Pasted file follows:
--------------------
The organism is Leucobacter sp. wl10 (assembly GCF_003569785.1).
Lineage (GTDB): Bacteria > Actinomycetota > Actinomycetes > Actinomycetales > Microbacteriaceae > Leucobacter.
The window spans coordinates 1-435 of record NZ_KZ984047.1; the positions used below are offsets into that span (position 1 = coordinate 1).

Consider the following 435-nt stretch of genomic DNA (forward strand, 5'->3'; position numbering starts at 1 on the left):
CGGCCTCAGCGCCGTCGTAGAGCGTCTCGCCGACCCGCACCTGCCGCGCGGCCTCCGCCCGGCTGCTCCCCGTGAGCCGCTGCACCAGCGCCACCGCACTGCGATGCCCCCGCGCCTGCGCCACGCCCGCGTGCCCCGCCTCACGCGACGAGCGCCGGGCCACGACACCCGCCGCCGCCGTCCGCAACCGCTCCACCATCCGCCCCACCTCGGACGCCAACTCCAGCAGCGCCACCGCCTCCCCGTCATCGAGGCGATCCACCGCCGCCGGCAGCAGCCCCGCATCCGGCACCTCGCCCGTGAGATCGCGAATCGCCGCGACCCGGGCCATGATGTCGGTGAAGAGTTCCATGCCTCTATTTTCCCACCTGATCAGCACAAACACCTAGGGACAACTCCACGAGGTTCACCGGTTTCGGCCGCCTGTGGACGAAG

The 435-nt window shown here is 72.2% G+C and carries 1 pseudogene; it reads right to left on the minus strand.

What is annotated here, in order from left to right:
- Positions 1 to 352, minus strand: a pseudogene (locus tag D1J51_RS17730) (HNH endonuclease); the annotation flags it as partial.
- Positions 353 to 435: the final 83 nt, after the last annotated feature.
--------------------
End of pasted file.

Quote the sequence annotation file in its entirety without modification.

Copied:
The organism is Leucobacter sp. wl10 (assembly GCF_003569785.1).
Lineage (GTDB): Bacteria > Actinomycetota > Actinomycetes > Actinomycetales > Microbacteriaceae > Leucobacter.
The window spans coordinates 1-435 of record NZ_KZ984047.1; the positions used below are offsets into that span (position 1 = coordinate 1).

Consider the following 435-nt stretch of genomic DNA (forward strand, 5'->3'; position numbering starts at 1 on the left):
CGGCCTCAGCGCCGTCGTAGAGCGTCTCGCCGACCCGCACCTGCCGCGCGGCCTCCGCCCGGCTGCTCCCCGTGAGCCGCTGCACCAGCGCCACCGCACTGCGATGCCCCCGCGCCTGCGCCACGCCCGCGTGCCCCGCCTCACGCGACGAGCGCCGGGCCACGACACCCGCCGCCGCCGTCCGCAACCGCTCCACCATCCGCCCCACCTCGGACGCCAACTCCAGCAGCGCCACCGCCTCCCCGTCATCGAGGCGATCCACCGCCGCCGGCAGCAGCCCCGCATCCGGCACCTCGCCCGTGAGATCGCGAATCGCCGCGACCCGGGCCATGATGTCGGTGAAGAGTTCCATGCCTCTATTTTCCCACCTGATCAGCACAAACACCTAGGGACAACTCCACGAGGTTCACCGGTTTCGGCCGCCTGTGGACGAAG

The 435-nt window shown here is 72.2% G+C and carries 1 pseudogene; it reads right to left on the minus strand.

What is annotated here, in order from left to right:
- Positions 1 to 352, minus strand: a pseudogene (locus tag D1J51_RS17730) (HNH endonuclease); the annotation flags it as partial.
- Positions 353 to 435: the final 83 nt, after the last annotated feature.